What Is Cash-Out Refinancing Used For?

Technically, a cash-out refinance can be used for just about anything. Some uses for a cash-out refinancing include home renovations, funding a downpayment for a second home, or paying off credit card debt or other high-interest debt.

Ideally, a cash-out refi would result in a lower interest rate than the existing mortgage; however, it’s important to examine your personal financial situation to determine the best outcome for you.

If a lower interest rate is your goal, but you are unable to get it, there are other options that may be worth considering.

Cash-Out Refinancing Eligibility

In addition to having equity in the home, lenders consider a variety of factors to determine eligibility for a cash-out refi. Here are a few examples of what lenders may look at:

Credit score: A higher credit score could help borrowers secure a more competitive interest rate on their cash-out refi.

Loan-to-value (LTV) ratio: This is a percentage reflecting the difference between the outstanding principal balance of the current mortgage versus the current appraised value of your home. Using the example from above, a person with a home with an appraised value of $300,000 and a $150,000 remaining principal balance on their existing mortgage has a 50% loan-to-value ratio. ($150,000 / $300,000 = 50%.)

Appraisal value: Some refinances will require a property valuation—typically a recent appraisal. However, some lenders may find an alternative to a full appraisal, like a virtual valuation, so confirm requirements with the lender.

Seasoning: Seasoning relates to the age of a mortgage. If a mortgage is at least 12 months old, lenders generally consider the mortgage “seasoned.” If a mortgage is not considered fully seasoned, it may not be possible to apply for a cash-out refi.

Pros of Cash-Out Refinancing

Potentially lower rates: Borrowers with a strong, established credit history may be able to refinance to a lower interest rate than they might secure with other types of loans like a home equity line of credit.

Improved credit score: If the money is used to pay off higher-interest debt like credit cards, this could potentially offer a credit score boost.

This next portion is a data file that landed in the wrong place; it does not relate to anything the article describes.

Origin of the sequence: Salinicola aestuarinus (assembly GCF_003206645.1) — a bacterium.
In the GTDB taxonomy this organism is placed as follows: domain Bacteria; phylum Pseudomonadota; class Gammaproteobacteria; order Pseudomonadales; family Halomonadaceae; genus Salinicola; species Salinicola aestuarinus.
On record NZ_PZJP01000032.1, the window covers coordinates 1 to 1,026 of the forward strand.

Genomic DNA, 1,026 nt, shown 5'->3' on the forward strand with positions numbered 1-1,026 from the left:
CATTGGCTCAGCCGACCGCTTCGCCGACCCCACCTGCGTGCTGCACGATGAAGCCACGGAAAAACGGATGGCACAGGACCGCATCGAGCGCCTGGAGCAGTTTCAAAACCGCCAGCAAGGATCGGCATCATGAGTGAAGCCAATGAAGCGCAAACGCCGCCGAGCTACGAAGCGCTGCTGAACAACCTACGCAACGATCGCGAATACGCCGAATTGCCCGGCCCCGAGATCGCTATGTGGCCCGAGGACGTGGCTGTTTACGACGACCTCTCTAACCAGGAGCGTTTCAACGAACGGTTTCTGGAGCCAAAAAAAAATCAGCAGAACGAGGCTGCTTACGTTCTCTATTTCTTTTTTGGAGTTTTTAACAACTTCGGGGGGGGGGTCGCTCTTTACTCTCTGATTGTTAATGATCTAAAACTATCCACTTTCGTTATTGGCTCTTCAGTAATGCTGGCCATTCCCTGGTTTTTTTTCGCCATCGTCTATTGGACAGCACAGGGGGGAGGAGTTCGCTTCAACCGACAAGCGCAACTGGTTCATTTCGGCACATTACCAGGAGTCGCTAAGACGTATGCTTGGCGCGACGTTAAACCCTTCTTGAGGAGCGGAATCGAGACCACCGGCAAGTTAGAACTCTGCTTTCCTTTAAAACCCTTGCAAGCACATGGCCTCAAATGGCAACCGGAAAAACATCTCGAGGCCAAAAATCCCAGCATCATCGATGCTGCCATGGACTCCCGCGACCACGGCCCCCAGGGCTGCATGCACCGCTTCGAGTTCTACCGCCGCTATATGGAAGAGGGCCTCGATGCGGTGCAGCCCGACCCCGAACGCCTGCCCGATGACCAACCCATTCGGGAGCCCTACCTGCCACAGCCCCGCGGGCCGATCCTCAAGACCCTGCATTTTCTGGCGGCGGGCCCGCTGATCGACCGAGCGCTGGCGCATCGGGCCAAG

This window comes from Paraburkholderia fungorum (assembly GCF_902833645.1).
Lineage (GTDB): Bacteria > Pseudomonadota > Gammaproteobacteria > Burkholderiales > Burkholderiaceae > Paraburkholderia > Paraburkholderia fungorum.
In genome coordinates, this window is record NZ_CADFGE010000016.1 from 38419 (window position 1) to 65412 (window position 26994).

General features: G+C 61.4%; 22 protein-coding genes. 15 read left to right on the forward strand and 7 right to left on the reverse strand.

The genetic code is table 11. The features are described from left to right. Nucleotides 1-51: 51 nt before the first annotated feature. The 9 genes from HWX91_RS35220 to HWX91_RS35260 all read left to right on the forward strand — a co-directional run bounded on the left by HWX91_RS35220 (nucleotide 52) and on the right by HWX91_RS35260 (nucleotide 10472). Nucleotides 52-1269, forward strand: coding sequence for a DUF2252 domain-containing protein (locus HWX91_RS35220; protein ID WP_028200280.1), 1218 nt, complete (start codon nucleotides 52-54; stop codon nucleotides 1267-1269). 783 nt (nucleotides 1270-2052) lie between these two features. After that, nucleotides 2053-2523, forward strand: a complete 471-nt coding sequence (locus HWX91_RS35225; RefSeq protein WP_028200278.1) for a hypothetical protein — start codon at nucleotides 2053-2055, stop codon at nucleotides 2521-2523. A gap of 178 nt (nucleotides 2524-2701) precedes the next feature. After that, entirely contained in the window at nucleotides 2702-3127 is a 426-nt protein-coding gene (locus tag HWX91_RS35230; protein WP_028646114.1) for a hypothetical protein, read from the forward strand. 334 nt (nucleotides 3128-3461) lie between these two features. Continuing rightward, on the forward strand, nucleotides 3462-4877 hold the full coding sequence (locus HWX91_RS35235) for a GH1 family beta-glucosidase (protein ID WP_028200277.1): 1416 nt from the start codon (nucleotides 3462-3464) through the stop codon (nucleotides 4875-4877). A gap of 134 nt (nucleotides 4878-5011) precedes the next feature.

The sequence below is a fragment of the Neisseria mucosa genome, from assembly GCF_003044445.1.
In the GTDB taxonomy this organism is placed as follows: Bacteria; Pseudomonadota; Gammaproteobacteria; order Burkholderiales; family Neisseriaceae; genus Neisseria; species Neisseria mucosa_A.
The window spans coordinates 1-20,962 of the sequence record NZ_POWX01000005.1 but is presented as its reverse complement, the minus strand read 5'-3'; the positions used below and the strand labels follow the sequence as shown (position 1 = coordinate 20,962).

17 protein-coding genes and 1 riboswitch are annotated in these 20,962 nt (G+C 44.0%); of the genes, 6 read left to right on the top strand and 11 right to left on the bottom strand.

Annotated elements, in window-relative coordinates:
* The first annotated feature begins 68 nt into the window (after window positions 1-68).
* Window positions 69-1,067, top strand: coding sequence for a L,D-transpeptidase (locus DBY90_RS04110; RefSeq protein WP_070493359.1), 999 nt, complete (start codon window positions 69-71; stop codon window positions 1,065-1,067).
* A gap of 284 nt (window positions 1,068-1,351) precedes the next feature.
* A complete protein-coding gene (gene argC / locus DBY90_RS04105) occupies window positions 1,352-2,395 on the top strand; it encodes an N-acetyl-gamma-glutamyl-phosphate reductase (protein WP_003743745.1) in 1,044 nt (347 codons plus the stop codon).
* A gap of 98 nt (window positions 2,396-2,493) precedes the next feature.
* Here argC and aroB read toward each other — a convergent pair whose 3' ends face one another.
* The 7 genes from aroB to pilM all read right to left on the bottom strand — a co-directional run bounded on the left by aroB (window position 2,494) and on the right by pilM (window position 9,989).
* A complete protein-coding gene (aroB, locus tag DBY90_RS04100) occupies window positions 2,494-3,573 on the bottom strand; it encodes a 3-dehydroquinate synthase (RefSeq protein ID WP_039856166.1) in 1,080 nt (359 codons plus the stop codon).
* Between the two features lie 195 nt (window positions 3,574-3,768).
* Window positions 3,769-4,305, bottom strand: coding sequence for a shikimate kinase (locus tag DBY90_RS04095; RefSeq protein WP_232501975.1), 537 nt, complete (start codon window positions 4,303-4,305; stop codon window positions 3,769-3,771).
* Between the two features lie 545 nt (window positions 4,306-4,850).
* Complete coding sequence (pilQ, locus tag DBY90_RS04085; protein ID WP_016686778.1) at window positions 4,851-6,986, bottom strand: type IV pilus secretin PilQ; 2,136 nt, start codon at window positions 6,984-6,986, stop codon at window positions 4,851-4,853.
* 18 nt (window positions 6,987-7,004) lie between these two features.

Mortgage interest deductions: Mortgage interest for cash-out refinance loans may be tax deductible, depending on what the money is used for. Consult with a tax professional for more details as they apply to your unique situation.

Cons of Cash-Out Refinancing

A reduction in equity: Increasing the secured lien on your home reduces the amount of available equity. Downward market fluctuations can further reduce the amount of available equity in your home. These are important considerations when determining the purpose and amount of a cash-out refi.

Length of loan: If the term on the cash-out refi is longer than the remaining term on the current loan, this could extend the overall length of repayment, which could result in increased interest over the life of the loan.

Risk of foreclosure: Anytime someone uses their home as collateral, it’s at an increased risk. In the event there are issues with making payments, the bank could foreclose on the home.

Closing Costs: Borrowers will often have to pay closing costs, anywhere from 3% to 5% of the total loan amount (including the old loan and the amount that is cashed out) , which can add up quickly.

Are There Other Options?

A cash-out refinance isn’t the only option if a homeowner is in need of cash. Here are a few to consider.

Home Equity Line of Credit (HELOC)

A Home Equity Line of Credit (HELOC) is a revolving line of credit that uses the borrower’s house as collateral. Borrowers typically don’t take a lump sum HELOC unless they know they can pay it back. Instead, with a HELOC, the borrower is given a credit limit, and because the credit is revolving, they can use it, pay it back, and then tap into it again. HELOCs typically offer variable rates that could change over the course of the loan.